Assessing Your 401(k) at the End of the Year
Take look at your 401(k) at the end of the year to chart the best financial future for yourself in retirement.
Saving for retirement is hugely important for any working professional. Yet it's also a big challenge for many Americans. The obstacles can range from not understanding just how much of a nest egg they'll need, to not being able to contribute enough of their salary.
That said, there are vehicles that incentivize and facilitate retirement saving. Chief among them is the 401(k). These retirement products are often offered by employers, many of whom also include a promise to match funds put away. This motivates consumers to save, and so do the tax advantages.
"As the calendar winds down on 2018, take action and manage your 401(k)."
Depending on the structure of your 401(k), you can either contribute to your fund using before-tax dollars and defer taxes until withdrawn, or pay taxes as they go in and withdraw tax-free in retirement. Regardless of what kind of 401(k) you have, it's important to look at this savings account as more than a static investment that requires little to no interaction on your part.
401(k)s require active attention
All that said, there's benefit in a 401(k) in that it doesn't require as much of your time as, say, stock market investments. The focus of the 401(k) is the long term, and that's reflected in its being comparatively low touch. However, in order to get the most out of your 401(k), and to set the best course for you financial future, it's worth taking an active stake in managing your 401(k).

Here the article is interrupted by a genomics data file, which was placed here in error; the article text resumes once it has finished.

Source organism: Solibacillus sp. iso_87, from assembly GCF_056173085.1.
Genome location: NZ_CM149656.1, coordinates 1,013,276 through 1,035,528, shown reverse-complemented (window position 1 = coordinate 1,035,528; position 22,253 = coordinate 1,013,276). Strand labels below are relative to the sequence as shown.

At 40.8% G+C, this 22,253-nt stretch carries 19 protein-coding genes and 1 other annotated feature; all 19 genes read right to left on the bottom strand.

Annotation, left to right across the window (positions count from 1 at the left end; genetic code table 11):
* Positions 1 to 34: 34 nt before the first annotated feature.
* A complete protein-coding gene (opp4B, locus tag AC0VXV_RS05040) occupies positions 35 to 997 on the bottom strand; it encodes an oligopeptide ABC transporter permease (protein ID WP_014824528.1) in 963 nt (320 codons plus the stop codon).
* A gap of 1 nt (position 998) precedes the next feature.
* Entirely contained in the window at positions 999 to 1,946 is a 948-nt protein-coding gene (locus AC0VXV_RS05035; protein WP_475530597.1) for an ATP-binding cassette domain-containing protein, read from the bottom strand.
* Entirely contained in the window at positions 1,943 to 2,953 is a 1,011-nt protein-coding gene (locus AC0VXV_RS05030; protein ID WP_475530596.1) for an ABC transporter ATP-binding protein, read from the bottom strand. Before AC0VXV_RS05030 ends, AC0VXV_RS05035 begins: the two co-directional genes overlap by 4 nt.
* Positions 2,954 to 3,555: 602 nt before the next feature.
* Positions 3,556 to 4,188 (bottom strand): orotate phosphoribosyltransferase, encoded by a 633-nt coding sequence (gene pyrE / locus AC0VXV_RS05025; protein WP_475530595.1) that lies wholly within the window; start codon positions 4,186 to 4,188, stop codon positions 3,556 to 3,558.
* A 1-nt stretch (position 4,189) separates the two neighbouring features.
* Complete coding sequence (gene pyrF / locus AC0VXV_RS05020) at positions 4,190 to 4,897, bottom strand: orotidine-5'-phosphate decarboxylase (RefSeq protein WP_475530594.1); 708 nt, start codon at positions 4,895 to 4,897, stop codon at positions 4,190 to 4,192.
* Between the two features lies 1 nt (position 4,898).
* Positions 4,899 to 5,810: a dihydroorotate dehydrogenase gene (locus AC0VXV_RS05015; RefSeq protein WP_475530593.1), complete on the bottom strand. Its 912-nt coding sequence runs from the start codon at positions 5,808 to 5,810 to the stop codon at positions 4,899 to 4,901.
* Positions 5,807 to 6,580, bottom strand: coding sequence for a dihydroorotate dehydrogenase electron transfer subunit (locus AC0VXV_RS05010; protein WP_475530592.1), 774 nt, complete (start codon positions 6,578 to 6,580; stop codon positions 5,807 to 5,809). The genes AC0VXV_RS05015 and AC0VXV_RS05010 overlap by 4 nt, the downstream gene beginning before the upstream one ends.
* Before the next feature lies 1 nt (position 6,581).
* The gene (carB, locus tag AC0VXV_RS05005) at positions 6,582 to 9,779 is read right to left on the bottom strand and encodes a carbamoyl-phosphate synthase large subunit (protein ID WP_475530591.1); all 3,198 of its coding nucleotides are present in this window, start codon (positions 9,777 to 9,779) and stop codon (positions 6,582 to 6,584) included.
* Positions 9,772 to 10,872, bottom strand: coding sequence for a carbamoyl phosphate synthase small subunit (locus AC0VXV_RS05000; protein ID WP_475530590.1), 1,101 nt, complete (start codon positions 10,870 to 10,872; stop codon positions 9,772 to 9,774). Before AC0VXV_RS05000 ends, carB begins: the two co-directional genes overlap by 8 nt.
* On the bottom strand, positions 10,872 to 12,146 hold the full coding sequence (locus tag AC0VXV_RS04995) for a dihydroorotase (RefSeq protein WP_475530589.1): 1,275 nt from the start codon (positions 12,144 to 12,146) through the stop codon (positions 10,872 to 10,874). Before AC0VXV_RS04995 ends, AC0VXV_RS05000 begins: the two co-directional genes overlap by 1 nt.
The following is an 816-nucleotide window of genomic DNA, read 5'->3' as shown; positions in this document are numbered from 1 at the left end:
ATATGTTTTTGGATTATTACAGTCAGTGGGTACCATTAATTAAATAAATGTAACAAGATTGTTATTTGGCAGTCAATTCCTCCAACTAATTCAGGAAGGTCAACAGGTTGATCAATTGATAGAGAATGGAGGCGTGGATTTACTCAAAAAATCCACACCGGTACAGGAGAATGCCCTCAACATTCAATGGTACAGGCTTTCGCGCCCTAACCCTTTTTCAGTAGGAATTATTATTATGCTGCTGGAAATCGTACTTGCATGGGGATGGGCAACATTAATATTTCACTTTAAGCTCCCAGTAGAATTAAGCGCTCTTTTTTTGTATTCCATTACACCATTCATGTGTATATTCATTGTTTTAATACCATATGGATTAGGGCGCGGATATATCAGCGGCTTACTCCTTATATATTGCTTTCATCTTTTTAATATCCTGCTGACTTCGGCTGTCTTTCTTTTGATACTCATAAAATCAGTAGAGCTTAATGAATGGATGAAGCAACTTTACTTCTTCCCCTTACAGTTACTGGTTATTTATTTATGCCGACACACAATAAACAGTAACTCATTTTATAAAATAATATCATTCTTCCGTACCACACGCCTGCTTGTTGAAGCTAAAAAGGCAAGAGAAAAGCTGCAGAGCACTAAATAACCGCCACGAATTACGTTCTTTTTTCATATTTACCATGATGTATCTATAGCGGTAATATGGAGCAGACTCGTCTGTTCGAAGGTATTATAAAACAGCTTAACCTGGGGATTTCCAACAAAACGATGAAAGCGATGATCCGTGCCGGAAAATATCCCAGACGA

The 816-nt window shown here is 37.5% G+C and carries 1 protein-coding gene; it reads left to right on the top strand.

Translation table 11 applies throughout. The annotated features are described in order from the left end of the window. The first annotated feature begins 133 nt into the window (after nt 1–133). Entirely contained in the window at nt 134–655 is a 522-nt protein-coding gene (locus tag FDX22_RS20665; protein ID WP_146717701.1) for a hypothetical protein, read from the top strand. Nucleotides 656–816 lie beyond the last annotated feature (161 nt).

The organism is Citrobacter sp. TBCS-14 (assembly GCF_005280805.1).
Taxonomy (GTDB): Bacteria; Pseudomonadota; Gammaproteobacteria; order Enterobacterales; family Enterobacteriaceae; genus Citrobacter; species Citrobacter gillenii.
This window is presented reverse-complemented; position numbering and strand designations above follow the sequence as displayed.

While consumers may work with a finance professional or other service to take care of the 401(k), there are steps individuals can take on their own. As the calendar winds down on 2018, it's even more important to take action to benefit yourself and your 401(k). A couple things to think about include:
1. Making a year-end contribution
There are limits to how much you can contribute to a 401(k) on an annual basis depending on your age: $18,500 if you're under 50 and $24,500 if above. It's typical for homeowners and others to maintain monthly contributions that fit their budgets. However, if there's some money left over at the end of the year and you haven't reached the maximum yet, consider putting it toward a contribution. There are two reasons behind this: If your employer matches, then you'll get a bigger chunk of that match. Also, you'll generate bigger tax savings if you contribute the large sum.
2. Rebalancing your portfolio
You can take a more active stake in your investment by deciding where to allocate your money. Even if you're new to the market, it's worth taking a look at how your money is invested: stocks versus bonds, developed markets versus emerging markets, safe hedges versus riskier bets. Where you are in life, financial well-being and retirement planning will decide how you allocate. For example, someone younger can stomach more risk in equities than someone approaching retirement age and who benefits from the fixed income bonds provide.
Whatever action you decide to take with your 401(k), and retirement planning in general, it's always important to consult with professionals. Work with Vectra Bank today to find strategies and leverage your savings.